‘Now’s the season to be Jolly’. Pantomime at the Queens big success

If it’s jollification and family entertainment you want then head to the Queen’s Theatre in Hornchurch for Robin Hood the Pantomime.

From the moment the curtain rises the action starts and all the classic ingredients are combined in this show; men dressed as women, women dressed as men, villains and heroes.

We meet Robin Hood (Phil Adele) and his Merry Men, well we say Merry Men but… well we can leave that until later! – on their way to get the gold back from the dastardly Sheriff, to give to the poor.

So setting the scene and enlisting the audiences help Robin is a favourite. Exit Robin enter Maid Marian (Barbara Hockaday) who is desperately seeking her sister Joan who was last heard of working in the Castle for the dastardly Sheriff (Lawrence Cole) and his wicked mother Morgana (Georgina Field). Of course Marian is not alone – accompanied by her trusty old nanny, Nanny Fanny and her tame sheep Eweniss.

By chance Robin and Marian meet and realise that it is many, many years since they have seen each other and love starts to blossom.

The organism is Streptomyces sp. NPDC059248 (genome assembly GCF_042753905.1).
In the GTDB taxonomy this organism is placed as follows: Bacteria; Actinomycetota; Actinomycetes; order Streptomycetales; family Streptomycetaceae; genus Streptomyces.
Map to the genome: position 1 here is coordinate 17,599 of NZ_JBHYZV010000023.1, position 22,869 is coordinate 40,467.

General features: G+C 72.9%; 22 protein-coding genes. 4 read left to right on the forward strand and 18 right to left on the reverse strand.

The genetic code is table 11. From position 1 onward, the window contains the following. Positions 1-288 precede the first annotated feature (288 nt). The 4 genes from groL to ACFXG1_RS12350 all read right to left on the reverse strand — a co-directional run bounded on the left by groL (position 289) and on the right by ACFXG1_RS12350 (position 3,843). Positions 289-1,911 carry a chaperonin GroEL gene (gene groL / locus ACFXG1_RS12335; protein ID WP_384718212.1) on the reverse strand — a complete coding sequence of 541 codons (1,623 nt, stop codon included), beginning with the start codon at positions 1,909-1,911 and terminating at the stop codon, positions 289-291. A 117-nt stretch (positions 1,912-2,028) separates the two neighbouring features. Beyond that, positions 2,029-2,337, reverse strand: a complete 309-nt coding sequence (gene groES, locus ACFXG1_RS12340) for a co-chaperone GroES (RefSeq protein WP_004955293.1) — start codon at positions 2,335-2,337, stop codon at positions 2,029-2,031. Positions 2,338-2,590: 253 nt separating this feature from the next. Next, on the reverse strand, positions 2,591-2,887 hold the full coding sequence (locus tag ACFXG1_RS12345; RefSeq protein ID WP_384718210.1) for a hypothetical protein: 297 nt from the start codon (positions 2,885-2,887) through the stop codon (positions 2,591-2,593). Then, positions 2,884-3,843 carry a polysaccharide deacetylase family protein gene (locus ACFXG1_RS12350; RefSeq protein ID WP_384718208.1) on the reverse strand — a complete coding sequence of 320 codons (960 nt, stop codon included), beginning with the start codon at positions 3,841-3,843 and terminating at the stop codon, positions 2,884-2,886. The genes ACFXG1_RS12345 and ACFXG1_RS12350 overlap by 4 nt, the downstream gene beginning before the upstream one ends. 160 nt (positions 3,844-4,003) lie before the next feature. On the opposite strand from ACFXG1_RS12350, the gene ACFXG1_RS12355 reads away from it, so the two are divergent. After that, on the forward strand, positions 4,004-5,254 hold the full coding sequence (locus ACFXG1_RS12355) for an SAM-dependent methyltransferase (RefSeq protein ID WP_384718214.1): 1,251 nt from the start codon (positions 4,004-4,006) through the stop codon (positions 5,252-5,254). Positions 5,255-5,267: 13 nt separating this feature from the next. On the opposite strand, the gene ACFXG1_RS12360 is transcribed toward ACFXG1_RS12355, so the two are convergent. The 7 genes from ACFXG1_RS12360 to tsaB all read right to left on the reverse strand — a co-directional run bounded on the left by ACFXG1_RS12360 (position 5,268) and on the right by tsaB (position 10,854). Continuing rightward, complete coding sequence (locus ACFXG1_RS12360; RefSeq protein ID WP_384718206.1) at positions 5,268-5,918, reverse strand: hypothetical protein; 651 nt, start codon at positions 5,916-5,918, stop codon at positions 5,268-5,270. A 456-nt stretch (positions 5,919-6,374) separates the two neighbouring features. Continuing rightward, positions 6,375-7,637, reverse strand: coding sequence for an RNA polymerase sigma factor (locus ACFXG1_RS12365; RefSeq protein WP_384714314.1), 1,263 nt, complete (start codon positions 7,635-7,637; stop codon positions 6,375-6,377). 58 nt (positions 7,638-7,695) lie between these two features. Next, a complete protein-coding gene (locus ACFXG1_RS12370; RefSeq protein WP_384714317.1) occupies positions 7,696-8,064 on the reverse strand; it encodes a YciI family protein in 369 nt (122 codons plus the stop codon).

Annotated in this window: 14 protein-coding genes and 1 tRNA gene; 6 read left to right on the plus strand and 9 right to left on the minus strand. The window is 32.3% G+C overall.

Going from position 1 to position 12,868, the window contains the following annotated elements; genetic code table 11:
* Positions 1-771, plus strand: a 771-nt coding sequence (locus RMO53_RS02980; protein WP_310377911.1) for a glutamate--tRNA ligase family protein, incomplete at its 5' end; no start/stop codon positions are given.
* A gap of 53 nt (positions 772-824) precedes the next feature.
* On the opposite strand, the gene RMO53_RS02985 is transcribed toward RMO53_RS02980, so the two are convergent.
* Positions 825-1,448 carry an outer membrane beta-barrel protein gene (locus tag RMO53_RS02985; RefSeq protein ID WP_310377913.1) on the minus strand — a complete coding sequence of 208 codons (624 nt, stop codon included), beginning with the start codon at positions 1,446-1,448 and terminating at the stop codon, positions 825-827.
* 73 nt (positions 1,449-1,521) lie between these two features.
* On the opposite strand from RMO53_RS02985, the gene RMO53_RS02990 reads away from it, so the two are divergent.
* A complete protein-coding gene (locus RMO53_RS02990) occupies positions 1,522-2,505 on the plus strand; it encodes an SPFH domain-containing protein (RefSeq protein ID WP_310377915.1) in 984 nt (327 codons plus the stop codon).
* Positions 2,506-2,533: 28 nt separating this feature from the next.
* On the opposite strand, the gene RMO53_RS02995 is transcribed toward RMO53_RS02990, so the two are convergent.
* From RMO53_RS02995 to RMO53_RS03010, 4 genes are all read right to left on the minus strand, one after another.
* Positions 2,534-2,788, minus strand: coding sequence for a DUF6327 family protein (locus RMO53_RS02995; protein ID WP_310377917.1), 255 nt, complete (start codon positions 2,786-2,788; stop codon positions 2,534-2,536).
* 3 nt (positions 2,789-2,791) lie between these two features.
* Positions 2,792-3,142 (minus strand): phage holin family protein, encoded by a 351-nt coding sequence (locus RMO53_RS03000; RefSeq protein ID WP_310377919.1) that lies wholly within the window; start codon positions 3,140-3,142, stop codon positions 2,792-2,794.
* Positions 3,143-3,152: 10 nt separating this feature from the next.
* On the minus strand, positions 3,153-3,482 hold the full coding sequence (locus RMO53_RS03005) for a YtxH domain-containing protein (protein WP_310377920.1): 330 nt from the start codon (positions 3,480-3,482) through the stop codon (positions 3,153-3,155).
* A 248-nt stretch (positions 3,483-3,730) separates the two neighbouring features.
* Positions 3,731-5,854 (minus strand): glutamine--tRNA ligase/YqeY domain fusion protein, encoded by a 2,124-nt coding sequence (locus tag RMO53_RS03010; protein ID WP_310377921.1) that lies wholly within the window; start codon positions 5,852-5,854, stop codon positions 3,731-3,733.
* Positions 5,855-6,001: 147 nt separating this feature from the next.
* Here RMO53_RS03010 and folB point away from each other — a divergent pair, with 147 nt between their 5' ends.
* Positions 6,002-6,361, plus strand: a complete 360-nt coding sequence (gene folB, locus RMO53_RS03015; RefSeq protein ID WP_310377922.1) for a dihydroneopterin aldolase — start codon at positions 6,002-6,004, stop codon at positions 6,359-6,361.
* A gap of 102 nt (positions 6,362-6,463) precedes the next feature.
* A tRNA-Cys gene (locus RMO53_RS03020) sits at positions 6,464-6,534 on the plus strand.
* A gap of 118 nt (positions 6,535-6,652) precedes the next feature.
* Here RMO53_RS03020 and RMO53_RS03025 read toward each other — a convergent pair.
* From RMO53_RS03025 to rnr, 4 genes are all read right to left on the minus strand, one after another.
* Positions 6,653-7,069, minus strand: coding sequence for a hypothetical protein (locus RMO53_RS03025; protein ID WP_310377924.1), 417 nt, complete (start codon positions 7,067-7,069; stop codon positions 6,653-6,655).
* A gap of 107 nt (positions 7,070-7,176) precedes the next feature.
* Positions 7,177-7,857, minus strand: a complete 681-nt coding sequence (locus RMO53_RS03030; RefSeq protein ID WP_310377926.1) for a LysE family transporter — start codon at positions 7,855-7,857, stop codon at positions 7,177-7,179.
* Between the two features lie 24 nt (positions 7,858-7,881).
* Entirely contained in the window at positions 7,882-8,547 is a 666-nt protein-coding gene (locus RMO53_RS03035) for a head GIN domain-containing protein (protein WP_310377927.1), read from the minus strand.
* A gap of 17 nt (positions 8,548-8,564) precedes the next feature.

In the meantime the dastardly Sheriff, who needs his mummy to help him with every decision, needs to find a way of enticing Maid Marian into marrying him and getting rid of Robin as well. The wicked Morgana needs to get Marian to the Castle, as after she and the Sheriff had confiscated Marian’s fathers’ property they were looking for the famous Locket of Ingatestone which held the final ingredient for the Elixir of Everlasting Life, but Marian has it around her neck.

A plot is hatched by Morgana, Robin and Marian attend the castle but are foiled and Robin is cast into the dungeon where the dragon lives.

Marian has escaped and comes to Robin’s rescue, and during the course of the show, Little John is revealed as Joan, Marian’s sister and Will Scarlet is revealed as Swing as she thought the group were men only!

This pantomime will appeal to all ages, Nanny Fanny, the dame is fantastically played by John Barr with plenty of banter and innuendo, and of course picking on a member of the audience!

She gets her man in the end, Friar Tuck and of course Robin marries Maid Marian in a wonderfully happy ending. Even the Sheriff and Morgan reform for the better.

There is a huge audience participation, superb singing and musicianship in this performance, great to see the young cast dovetailing with the professionals so smoothly.

This panto was written by Andrew Pollard, who has been writing panto’s for over twenty years, and skilfully directed by the Queen’s own Artistic Director Douglas Rintoul.

It really is a must see show, a great modern take on pantomime without losing tradition.

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